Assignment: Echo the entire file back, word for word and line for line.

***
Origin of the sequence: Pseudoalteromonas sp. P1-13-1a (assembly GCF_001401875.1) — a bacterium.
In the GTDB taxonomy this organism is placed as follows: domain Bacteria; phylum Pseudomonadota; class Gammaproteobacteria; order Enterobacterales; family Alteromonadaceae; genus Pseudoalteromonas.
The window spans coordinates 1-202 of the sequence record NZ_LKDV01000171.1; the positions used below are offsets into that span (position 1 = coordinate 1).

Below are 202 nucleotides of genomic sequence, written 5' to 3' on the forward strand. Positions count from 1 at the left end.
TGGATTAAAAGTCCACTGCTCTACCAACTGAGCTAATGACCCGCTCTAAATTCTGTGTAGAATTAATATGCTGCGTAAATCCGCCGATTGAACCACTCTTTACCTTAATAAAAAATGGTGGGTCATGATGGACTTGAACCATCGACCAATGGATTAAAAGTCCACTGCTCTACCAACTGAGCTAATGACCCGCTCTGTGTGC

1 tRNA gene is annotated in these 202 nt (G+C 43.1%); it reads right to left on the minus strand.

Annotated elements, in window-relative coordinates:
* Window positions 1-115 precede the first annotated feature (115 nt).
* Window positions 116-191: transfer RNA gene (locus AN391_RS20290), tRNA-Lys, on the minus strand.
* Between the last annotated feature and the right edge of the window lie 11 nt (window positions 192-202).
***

Origin of the sequence: Pseudoalteromonas sp. P1-13-1a (assembly GCF_001401875.1) — a bacterium.
In the GTDB taxonomy this organism is placed as follows: domain Bacteria; phylum Pseudomonadota; class Gammaproteobacteria; order Enterobacterales; family Alteromonadaceae; genus Pseudoalteromonas.
The window spans coordinates 1-202 of the sequence record NZ_LKDV01000171.1; the positions used below are offsets into that span (position 1 = coordinate 1).

Below are 202 nucleotides of genomic sequence, written 5' to 3' on the forward strand. Positions count from 1 at the left end.
TGGATTAAAAGTCCACTGCTCTACCAACTGAGCTAATGACCCGCTCTAAATTCTGTGTAGAATTAATATGCTGCGTAAATCCGCCGATTGAACCACTCTTTACCTTAATAAAAAATGGTGGGTCATGATGGACTTGAACCATCGACCAATGGATTAAAAGTCCACTGCTCTACCAACTGAGCTAATGACCCGCTCTGTGTGC

1 tRNA gene is annotated in these 202 nt (G+C 43.1%); it reads right to left on the minus strand.

Annotated elements, in window-relative coordinates:
* Window positions 1-115 precede the first annotated feature (115 nt).
* Window positions 116-191: transfer RNA gene (locus AN391_RS20290), tRNA-Lys, on the minus strand.
* Between the last annotated feature and the right edge of the window lie 11 nt (window positions 192-202).